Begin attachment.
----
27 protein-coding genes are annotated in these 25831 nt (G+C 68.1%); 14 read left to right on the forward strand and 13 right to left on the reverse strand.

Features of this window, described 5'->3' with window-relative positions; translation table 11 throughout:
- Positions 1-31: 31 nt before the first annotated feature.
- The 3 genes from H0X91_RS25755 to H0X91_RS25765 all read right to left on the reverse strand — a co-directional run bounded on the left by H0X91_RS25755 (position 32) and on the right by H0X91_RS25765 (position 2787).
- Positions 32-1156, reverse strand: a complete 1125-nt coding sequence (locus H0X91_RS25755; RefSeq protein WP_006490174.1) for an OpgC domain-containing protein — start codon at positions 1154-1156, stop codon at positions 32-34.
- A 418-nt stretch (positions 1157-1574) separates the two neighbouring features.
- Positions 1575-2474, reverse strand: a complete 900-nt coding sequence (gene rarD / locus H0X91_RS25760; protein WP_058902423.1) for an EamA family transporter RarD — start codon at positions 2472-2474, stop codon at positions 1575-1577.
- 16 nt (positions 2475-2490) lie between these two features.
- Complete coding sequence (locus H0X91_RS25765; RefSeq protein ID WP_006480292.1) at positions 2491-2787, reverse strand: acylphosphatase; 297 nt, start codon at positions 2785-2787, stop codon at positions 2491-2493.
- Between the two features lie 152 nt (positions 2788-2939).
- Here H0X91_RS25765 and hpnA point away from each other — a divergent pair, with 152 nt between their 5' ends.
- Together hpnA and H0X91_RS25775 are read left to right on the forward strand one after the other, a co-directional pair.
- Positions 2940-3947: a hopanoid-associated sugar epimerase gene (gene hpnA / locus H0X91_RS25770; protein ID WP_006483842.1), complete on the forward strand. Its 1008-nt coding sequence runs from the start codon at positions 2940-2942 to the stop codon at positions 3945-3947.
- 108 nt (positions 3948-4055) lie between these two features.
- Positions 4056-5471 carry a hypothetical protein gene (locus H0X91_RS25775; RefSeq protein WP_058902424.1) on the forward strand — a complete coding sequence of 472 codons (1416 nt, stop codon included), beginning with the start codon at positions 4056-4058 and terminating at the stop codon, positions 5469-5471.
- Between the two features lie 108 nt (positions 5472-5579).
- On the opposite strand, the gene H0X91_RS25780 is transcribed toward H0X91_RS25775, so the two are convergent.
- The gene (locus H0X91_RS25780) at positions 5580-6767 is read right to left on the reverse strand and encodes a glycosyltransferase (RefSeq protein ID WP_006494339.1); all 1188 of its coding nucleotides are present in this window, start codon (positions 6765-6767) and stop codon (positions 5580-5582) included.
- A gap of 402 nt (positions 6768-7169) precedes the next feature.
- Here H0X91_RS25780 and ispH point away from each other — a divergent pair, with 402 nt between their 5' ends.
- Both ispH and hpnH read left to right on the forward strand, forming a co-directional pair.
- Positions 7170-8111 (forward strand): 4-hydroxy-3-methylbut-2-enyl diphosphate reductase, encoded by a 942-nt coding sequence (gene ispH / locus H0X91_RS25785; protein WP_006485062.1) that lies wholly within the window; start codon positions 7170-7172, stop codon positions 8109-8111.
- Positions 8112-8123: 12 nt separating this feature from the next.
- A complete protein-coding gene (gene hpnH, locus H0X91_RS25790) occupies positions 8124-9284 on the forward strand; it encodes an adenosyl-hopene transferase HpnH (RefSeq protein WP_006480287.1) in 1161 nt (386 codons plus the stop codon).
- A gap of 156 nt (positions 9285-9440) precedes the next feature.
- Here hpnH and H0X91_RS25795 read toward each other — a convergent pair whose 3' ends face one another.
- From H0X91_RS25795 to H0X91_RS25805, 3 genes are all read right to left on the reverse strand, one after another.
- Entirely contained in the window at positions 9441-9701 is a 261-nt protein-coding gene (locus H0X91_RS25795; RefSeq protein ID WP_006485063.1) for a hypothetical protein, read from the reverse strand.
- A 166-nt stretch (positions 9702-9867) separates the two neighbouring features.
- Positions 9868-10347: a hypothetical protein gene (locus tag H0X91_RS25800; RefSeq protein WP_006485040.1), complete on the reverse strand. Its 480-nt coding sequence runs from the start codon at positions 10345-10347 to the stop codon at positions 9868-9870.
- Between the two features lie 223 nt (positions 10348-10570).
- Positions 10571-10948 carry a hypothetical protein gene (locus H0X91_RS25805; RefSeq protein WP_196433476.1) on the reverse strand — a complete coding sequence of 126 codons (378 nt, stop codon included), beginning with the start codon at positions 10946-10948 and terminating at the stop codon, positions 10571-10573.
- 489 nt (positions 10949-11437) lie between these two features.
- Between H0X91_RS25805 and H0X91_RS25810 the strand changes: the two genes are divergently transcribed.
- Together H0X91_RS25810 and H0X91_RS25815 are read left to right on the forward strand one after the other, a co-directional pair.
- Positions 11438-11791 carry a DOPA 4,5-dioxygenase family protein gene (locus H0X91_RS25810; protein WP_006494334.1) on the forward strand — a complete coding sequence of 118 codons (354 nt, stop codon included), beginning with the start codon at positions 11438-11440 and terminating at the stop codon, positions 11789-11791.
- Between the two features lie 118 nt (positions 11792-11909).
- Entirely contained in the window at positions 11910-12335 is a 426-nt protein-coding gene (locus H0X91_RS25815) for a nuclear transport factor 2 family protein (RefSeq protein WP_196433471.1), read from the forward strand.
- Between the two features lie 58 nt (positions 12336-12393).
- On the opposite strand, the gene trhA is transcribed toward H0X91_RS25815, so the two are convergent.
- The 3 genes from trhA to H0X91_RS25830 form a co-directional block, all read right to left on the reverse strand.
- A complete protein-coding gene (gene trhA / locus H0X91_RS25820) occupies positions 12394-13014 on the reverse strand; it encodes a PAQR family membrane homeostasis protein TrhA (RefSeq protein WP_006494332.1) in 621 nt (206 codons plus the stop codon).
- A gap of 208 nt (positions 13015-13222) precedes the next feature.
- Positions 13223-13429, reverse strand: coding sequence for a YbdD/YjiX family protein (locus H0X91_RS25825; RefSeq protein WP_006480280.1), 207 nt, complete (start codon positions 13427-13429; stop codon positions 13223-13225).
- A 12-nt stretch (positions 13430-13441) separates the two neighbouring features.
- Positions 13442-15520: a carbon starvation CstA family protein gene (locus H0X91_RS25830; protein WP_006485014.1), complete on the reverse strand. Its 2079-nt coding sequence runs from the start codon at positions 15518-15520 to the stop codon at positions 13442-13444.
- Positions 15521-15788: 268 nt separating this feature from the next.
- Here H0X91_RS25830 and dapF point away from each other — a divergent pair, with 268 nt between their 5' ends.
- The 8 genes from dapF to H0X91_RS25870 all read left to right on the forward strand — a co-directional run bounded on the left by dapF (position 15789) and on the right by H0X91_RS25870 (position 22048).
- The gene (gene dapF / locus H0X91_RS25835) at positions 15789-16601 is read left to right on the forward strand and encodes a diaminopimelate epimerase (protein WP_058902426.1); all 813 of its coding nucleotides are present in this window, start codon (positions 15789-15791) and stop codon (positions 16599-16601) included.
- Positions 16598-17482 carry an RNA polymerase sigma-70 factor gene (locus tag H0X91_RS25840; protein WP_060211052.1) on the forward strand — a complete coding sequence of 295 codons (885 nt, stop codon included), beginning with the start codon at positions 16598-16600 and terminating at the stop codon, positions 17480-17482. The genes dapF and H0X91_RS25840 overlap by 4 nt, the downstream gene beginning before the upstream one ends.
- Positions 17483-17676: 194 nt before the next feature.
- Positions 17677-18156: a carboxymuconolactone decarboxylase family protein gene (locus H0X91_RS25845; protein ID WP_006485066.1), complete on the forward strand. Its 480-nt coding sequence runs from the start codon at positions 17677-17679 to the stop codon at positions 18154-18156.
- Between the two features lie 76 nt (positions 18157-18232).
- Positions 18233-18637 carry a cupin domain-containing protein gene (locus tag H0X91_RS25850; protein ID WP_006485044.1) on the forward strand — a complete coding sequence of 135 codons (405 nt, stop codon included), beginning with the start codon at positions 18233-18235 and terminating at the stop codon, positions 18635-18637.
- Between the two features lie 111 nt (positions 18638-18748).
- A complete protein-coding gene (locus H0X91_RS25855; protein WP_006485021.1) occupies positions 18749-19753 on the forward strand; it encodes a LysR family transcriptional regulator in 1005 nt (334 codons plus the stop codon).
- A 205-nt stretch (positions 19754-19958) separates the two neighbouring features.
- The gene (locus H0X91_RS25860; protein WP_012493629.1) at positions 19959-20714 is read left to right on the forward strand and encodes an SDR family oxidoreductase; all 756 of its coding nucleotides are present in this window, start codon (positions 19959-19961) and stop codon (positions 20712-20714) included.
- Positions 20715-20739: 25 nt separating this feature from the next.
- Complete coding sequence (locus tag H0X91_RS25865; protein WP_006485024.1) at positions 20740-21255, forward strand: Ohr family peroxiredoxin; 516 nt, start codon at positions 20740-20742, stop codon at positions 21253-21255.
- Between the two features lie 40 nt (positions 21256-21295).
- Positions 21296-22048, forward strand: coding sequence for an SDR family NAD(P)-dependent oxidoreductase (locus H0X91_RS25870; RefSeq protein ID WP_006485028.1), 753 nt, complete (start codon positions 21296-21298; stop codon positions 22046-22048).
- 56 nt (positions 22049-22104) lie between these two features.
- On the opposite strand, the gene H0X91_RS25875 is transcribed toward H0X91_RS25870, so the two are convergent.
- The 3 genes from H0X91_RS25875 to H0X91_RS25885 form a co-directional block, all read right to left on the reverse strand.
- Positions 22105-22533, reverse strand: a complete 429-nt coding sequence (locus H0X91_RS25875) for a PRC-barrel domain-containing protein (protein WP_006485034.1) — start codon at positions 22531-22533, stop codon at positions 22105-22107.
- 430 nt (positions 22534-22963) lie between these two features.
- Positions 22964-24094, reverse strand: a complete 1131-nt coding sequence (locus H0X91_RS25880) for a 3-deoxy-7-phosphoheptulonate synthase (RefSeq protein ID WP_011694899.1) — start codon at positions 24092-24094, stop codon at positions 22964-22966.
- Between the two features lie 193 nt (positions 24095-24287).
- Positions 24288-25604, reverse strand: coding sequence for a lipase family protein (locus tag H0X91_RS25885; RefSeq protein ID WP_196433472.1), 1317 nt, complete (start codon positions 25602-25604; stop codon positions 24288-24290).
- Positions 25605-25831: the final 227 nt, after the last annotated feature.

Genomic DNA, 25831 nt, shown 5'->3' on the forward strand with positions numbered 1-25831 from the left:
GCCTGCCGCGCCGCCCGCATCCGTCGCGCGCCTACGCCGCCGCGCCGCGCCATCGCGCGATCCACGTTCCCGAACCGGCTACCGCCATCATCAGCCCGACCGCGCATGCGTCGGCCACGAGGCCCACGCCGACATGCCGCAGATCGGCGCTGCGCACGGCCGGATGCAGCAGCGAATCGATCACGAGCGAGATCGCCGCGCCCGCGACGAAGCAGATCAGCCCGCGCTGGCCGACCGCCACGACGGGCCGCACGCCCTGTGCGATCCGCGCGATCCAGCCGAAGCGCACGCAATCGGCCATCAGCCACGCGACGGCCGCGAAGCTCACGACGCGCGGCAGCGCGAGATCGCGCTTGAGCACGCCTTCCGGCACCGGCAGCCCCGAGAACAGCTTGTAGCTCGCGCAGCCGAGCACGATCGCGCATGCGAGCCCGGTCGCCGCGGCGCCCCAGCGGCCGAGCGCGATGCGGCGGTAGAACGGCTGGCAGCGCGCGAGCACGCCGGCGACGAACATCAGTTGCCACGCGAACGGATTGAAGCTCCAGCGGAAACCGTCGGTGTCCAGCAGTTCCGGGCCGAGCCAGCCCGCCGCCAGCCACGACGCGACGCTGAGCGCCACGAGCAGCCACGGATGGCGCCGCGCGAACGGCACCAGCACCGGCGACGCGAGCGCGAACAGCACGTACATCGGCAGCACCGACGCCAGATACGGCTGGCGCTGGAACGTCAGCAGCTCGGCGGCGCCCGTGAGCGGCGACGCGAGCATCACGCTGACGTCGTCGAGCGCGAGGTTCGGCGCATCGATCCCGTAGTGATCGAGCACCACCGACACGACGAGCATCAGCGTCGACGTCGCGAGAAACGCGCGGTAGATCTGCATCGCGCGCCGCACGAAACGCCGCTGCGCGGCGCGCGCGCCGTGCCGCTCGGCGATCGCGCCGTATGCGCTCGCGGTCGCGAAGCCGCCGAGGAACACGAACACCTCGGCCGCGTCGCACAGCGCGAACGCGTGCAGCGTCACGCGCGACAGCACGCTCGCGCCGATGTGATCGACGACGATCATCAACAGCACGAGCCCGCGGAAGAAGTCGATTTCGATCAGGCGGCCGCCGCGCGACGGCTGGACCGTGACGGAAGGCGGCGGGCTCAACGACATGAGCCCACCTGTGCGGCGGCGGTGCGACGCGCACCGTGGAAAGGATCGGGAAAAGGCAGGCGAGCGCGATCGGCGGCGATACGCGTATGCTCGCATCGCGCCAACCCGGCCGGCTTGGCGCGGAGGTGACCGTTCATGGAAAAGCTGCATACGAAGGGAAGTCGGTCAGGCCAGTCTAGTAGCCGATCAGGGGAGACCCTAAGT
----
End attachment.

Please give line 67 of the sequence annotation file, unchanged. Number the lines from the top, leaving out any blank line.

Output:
- Positions 22105-22533, reverse strand: a complete 429-nt coding sequence (locus H0X91_RS25875) for a PRC-barrel domain-containing protein (protein WP_006485034.1) — start codon at positions 22531-22533, stop codon at positions 22105-22107.